The Host- Aliens have conquered Earth. These aliens are also more cultured and peaceful than humans.

Effects:
Twilight- None really. Humanity is not enslaved nor do we see Aro calling world leaders telling them to do what he says or else. Everything is related to the romance plot even if it makes no sense for the issue in question to be about the romance.
The Host- There is a resistance but they seem more concerned about relationships than retaking the planet. It also seems as thought the aliens are content to just ape a somewhat idealized version of humans.

Backstory:
Twilight- None. Vampires just exist and have left very little impact on world history.
The Host- None. Humans lost somehow even thought the aliens only seem to use slightly advanced human tech.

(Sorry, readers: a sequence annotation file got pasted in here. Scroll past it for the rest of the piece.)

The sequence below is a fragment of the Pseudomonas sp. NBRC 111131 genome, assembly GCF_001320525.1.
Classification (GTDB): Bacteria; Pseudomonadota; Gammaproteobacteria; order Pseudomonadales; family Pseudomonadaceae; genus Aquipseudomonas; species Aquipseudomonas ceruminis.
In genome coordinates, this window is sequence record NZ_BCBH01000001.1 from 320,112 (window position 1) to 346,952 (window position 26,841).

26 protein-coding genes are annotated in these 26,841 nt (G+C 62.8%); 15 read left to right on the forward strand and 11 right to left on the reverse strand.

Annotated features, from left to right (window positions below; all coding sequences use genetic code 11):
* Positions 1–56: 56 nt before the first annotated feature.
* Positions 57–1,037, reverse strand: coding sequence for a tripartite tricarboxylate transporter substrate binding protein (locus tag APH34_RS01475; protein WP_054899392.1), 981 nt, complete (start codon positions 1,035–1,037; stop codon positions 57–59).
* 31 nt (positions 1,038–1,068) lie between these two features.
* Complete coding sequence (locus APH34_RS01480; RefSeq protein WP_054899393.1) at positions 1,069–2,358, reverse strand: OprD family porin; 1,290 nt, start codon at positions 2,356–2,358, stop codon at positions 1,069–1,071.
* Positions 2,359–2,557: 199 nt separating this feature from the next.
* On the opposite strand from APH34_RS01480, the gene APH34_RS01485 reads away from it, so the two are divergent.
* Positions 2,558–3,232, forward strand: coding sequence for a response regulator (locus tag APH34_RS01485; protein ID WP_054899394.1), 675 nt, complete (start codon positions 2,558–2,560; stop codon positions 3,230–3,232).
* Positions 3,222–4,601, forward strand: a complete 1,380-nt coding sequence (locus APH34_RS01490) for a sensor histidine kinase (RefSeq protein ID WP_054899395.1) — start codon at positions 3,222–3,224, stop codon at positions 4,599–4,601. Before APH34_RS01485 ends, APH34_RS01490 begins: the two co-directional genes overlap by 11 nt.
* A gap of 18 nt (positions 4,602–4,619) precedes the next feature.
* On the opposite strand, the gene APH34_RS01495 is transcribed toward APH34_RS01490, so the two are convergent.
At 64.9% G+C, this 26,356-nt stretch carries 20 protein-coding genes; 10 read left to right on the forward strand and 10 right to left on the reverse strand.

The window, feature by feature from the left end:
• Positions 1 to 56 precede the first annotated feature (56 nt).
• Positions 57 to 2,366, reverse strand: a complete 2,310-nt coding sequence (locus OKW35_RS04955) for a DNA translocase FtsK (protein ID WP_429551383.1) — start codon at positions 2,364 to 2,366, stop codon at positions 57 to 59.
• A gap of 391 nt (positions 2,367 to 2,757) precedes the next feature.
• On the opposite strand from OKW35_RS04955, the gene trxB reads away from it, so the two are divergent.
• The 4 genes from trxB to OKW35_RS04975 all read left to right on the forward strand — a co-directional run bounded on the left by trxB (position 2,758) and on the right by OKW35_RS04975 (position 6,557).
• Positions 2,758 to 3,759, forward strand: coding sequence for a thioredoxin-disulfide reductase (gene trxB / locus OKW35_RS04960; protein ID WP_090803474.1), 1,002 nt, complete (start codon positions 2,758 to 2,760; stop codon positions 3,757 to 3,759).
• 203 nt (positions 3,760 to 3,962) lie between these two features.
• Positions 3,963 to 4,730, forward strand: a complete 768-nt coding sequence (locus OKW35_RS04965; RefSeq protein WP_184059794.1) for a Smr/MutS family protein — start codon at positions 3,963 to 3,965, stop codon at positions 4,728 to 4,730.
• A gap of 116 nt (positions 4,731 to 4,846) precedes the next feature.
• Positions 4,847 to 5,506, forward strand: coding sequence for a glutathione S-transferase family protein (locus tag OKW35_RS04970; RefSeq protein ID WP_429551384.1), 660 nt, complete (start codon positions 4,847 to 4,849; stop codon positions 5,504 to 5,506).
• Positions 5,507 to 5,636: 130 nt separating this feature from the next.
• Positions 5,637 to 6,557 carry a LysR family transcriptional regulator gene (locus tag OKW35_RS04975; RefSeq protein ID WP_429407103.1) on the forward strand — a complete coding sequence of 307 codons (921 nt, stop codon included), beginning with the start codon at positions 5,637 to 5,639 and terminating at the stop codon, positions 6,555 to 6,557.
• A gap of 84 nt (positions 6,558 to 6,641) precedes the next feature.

I hope that explains my argument.

[quote="ccdohl" post="6.404549.16789585]SNIP[/quote]

You must've missed the "reworking" bit. It's okay. Reading is difficult, and it's a big word, so no hard feelings.

Kaulen Fuhs:
[quote="ccdohl" post="6.404549.16789585]SNIP[/quote]

You must've missed the "reworking" bit. It's okay. Reading is difficult, and it's a big word, so no hard feelings.

I am not sure how one reworks a logical fallacy, especially when we're not talking about a deductive argument.

I am, however, sure that you should learn to use the quote function properly before you try to insult another poster's intellect.

ccdohl:

Kaulen Fuhs:
[quote="ccdohl" post="6.404549.16789585]SNIP[/quote]

You must've missed the "reworking" bit. It's okay. Reading is difficult, and it's a big word, so no hard feelings.

I am not sure how one reworks a logical fallacy, especially when we're not talking about a deductive argument.

I am, however, sure that you should learn to use the quote function properly before you try to insult another poster's intellect.

Forgive my mistake, and I shall forgive you yours.

One reworks a logical fallacy this way, "What is popular is true, what is popular is good". If you have an argument to make for the quality of Twilight, make it. "Lots of people like it!" is, at this point, more a condemnation of man than a recommendation by them.